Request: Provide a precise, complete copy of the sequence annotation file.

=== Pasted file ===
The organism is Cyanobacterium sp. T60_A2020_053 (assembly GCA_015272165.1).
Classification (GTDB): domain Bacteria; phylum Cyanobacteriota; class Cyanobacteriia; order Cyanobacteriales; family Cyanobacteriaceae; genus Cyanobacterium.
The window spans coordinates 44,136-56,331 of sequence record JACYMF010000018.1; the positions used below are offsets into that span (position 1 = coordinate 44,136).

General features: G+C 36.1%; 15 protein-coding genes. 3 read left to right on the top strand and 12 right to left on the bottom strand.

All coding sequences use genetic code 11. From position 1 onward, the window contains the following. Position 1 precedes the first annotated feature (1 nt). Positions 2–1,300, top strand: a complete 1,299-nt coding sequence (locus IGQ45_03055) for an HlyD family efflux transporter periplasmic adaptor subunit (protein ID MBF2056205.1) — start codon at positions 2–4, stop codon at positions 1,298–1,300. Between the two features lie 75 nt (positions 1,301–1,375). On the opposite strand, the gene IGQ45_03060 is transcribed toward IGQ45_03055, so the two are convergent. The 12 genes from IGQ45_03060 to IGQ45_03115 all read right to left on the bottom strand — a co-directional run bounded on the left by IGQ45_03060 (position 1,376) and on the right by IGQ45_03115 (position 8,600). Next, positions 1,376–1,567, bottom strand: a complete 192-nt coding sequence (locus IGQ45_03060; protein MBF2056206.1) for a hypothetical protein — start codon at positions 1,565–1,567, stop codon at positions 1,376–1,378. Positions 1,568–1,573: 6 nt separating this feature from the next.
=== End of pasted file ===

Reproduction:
The organism is Cyanobacterium sp. T60_A2020_053 (assembly GCA_015272165.1).
Classification (GTDB): domain Bacteria; phylum Cyanobacteriota; class Cyanobacteriia; order Cyanobacteriales; family Cyanobacteriaceae; genus Cyanobacterium.
The window spans coordinates 44,136-56,331 of sequence record JACYMF010000018.1; the positions used below are offsets into that span (position 1 = coordinate 44,136).

General features: G+C 36.1%; 15 protein-coding genes. 3 read left to right on the top strand and 12 right to left on the bottom strand.

All coding sequences use genetic code 11. From position 1 onward, the window contains the following. Position 1 precedes the first annotated feature (1 nt). Positions 2–1,300, top strand: a complete 1,299-nt coding sequence (locus IGQ45_03055) for an HlyD family efflux transporter periplasmic adaptor subunit (protein ID MBF2056205.1) — start codon at positions 2–4, stop codon at positions 1,298–1,300. Between the two features lie 75 nt (positions 1,301–1,375). On the opposite strand, the gene IGQ45_03060 is transcribed toward IGQ45_03055, so the two are convergent. The 12 genes from IGQ45_03060 to IGQ45_03115 all read right to left on the bottom strand — a co-directional run bounded on the left by IGQ45_03060 (position 1,376) and on the right by IGQ45_03115 (position 8,600). Next, positions 1,376–1,567, bottom strand: a complete 192-nt coding sequence (locus IGQ45_03060; protein MBF2056206.1) for a hypothetical protein — start codon at positions 1,565–1,567, stop codon at positions 1,376–1,378. Positions 1,568–1,573: 6 nt separating this feature from the next.